Weekly News 11 – 16 June 2018 | Mediterranean Affairs

Weekly News 11 – 16 June 2018 | Mediterranean Affairs

Monday 11 June 2018

Afghanistan: At least 12 people have been killed, and more than 30 others wounded after a suicide bomber targeted an Afghan ministry building in Kabul, a government spokesman said.
The attacker blew himself at the entrance of the Rural Rehabilitation and Development Ministry in the west of the capital of Afghanistan, interior ministry spokesman, Najib Danish, said on Monday. No group has claimed responsibility for the deadly attack. (Al Jazeera)

Jordan: For Bani-Melhem, a pledge by Kuwait, Saudi Arabia and the United Arab Emirates to provide Jordan with $2.5bn in aid is not going to solve the kingdom’s unemployment problem, nor will it achieve social justice. Thousands of other Jordanians also protested against price hikes and an income tax reform bill last week. They say the incoming aid will not “save” the country from its structural economic problems and crippling public debt, currently close to $40bn. The protesters called for a long-term fiscal plan, more transparency, an end to corruption and, crucially, a complete overhaul of the government’s approach to economic and social policies. (Al Jazeera)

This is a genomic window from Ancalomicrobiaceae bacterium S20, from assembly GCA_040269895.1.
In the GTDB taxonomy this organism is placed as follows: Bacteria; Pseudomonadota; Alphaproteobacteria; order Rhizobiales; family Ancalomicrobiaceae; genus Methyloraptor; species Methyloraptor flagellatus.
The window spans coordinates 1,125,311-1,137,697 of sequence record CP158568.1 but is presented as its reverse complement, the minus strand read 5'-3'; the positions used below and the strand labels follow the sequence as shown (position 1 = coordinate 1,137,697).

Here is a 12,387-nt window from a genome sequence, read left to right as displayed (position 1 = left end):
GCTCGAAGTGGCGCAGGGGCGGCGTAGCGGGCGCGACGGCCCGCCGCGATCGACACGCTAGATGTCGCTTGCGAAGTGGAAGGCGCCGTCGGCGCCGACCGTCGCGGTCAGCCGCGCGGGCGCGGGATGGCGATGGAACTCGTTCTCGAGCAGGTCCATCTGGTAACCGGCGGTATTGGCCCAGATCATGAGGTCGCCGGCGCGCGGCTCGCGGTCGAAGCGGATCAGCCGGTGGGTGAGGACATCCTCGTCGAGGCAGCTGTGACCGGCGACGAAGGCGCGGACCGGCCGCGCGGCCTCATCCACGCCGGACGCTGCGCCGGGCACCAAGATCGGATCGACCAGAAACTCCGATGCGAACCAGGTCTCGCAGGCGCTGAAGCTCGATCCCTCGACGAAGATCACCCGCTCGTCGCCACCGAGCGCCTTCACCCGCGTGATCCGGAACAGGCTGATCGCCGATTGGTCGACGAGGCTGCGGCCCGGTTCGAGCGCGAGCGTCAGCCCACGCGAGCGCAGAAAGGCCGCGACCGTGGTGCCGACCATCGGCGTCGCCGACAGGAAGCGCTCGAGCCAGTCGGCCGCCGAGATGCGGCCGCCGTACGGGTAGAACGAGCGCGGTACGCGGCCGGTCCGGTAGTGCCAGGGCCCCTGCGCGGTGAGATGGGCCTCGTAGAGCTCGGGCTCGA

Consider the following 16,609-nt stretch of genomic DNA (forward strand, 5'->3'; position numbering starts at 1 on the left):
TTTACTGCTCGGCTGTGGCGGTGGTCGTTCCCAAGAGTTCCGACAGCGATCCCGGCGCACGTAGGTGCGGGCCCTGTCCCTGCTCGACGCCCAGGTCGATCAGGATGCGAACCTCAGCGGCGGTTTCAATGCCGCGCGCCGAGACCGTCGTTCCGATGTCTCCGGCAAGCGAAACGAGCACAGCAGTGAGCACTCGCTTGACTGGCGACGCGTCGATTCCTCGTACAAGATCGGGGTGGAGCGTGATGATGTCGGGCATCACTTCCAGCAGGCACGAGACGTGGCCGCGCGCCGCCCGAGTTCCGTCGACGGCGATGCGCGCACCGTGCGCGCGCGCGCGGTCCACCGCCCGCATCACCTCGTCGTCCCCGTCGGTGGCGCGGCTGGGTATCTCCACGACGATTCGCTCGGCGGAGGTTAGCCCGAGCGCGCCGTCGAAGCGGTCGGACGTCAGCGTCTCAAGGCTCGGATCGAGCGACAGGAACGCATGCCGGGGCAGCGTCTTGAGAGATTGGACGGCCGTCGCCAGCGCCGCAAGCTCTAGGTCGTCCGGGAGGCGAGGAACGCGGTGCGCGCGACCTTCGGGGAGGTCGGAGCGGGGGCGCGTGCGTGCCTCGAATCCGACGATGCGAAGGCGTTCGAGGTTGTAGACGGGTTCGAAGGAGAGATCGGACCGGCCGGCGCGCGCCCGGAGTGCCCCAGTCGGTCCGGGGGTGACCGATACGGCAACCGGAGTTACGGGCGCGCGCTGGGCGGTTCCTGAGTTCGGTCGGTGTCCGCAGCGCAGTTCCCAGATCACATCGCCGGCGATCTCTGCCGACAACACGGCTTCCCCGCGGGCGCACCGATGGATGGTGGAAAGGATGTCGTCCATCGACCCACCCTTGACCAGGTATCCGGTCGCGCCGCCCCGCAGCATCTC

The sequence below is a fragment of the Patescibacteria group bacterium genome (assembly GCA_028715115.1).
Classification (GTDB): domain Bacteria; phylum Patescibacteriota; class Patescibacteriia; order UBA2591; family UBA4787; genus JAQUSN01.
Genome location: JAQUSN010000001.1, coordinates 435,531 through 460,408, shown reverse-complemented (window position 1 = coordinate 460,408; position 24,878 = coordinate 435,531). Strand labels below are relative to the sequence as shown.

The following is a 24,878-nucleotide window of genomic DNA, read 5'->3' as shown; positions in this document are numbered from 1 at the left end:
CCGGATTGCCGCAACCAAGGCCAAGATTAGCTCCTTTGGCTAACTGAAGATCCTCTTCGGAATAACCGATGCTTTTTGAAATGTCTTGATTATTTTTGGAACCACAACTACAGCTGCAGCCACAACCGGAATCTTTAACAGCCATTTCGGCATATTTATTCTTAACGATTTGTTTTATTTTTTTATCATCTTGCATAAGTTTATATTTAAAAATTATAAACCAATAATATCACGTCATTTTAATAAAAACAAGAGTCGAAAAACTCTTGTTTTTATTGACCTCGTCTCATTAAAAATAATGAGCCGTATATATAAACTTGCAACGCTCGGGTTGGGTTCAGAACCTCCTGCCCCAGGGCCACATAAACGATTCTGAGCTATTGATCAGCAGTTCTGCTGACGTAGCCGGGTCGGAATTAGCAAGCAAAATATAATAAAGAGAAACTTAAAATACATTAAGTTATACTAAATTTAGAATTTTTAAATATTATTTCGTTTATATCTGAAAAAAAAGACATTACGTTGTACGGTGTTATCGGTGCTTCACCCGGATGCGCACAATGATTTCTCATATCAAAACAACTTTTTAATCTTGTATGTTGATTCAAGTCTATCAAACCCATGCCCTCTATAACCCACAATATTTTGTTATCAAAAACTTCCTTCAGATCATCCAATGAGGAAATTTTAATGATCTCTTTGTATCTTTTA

Iraq: An Iraqi court has ordered the arrest of four people accused of setting fire to a storage site housing ballot boxes from a May parliamentary election, state media said.
Three of the suspects are policemen and the fourth is an employee of the Independent High Elections Commission, state television said on Monday. (Al Jazeera)

Spain: Spain’s prime minister has said the country will take in a rescue ship stranded in the Mediterranean, to help avoid a humanitarian disaster. Pedro Sánchez said he would give “safe harbour” to the Aquarius and the 629 people on board, after Italy and Malta both refused to let the ship dock.